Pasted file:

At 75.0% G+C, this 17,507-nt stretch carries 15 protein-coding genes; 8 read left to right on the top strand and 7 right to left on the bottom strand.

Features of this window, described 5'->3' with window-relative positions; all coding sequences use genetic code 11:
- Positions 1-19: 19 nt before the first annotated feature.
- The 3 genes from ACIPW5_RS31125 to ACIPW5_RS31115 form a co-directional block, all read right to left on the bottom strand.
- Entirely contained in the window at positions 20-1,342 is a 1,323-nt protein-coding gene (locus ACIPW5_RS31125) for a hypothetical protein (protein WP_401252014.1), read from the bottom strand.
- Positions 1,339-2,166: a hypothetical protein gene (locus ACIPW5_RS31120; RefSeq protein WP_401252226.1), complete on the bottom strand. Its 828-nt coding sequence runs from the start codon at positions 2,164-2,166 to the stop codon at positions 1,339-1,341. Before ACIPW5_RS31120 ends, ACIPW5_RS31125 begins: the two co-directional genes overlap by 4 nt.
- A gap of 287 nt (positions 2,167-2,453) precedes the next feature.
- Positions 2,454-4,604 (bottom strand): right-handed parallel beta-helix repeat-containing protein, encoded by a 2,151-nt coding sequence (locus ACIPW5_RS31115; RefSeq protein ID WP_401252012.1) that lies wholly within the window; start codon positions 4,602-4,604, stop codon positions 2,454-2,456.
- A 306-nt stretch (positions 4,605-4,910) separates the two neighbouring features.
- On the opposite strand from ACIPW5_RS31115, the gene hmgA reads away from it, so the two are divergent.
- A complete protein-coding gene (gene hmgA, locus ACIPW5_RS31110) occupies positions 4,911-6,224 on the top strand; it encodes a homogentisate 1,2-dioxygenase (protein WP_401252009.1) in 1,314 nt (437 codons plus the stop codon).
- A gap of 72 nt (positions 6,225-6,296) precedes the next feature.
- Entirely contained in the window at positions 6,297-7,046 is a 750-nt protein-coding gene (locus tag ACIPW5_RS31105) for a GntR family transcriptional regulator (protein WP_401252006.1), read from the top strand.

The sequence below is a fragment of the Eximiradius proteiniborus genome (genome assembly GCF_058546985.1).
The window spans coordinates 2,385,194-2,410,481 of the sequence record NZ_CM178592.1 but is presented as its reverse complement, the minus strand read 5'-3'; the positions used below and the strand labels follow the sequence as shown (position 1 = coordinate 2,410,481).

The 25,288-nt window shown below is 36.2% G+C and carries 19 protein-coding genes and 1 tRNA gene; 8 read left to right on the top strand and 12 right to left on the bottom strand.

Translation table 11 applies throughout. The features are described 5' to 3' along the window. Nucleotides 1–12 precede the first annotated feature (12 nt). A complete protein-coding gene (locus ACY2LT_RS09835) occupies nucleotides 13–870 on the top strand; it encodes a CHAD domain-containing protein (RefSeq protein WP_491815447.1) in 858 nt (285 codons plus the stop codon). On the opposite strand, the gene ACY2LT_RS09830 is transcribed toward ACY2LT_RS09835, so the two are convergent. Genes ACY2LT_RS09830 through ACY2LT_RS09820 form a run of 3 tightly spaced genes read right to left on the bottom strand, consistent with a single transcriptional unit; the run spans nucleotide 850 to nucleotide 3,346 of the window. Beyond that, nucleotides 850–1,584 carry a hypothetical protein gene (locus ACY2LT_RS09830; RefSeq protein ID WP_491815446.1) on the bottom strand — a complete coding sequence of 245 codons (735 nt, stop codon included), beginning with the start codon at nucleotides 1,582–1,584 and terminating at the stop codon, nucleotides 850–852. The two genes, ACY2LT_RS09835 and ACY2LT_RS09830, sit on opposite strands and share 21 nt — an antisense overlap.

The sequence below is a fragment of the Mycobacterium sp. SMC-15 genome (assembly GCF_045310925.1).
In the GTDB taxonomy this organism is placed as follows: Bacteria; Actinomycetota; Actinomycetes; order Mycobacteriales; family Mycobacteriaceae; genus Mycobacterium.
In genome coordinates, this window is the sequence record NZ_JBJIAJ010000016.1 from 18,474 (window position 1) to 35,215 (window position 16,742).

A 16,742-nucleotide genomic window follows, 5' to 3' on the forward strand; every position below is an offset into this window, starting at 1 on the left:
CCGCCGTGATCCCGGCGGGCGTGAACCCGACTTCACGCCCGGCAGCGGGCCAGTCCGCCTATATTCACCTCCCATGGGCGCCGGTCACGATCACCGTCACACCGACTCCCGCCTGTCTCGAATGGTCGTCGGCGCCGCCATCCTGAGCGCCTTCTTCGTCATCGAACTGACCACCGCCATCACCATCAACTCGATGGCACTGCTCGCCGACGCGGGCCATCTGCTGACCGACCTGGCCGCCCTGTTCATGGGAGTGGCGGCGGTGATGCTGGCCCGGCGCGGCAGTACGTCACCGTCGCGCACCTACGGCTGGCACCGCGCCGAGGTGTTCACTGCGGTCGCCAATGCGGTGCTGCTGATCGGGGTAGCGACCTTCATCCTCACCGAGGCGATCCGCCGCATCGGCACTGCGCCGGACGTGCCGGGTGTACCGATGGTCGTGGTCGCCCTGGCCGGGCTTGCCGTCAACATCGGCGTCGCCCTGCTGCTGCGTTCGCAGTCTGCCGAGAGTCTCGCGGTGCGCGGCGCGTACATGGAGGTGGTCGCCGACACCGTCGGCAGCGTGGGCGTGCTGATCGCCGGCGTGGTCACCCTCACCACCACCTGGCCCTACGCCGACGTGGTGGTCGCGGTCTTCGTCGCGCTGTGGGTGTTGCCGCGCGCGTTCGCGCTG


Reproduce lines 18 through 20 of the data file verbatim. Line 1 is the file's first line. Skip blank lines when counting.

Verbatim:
The sequence below is a fragment of the Mycobacterium sp. SMC-15 genome (assembly GCF_045310925.1).
In the GTDB taxonomy this organism is placed as follows: Bacteria; Actinomycetota; Actinomycetes; order Mycobacteriales; family Mycobacteriaceae; genus Mycobacterium.
In genome coordinates, this window is the sequence record NZ_JBJIAJ010000016.1 from 18,474 (window position 1) to 35,215 (window position 16,742).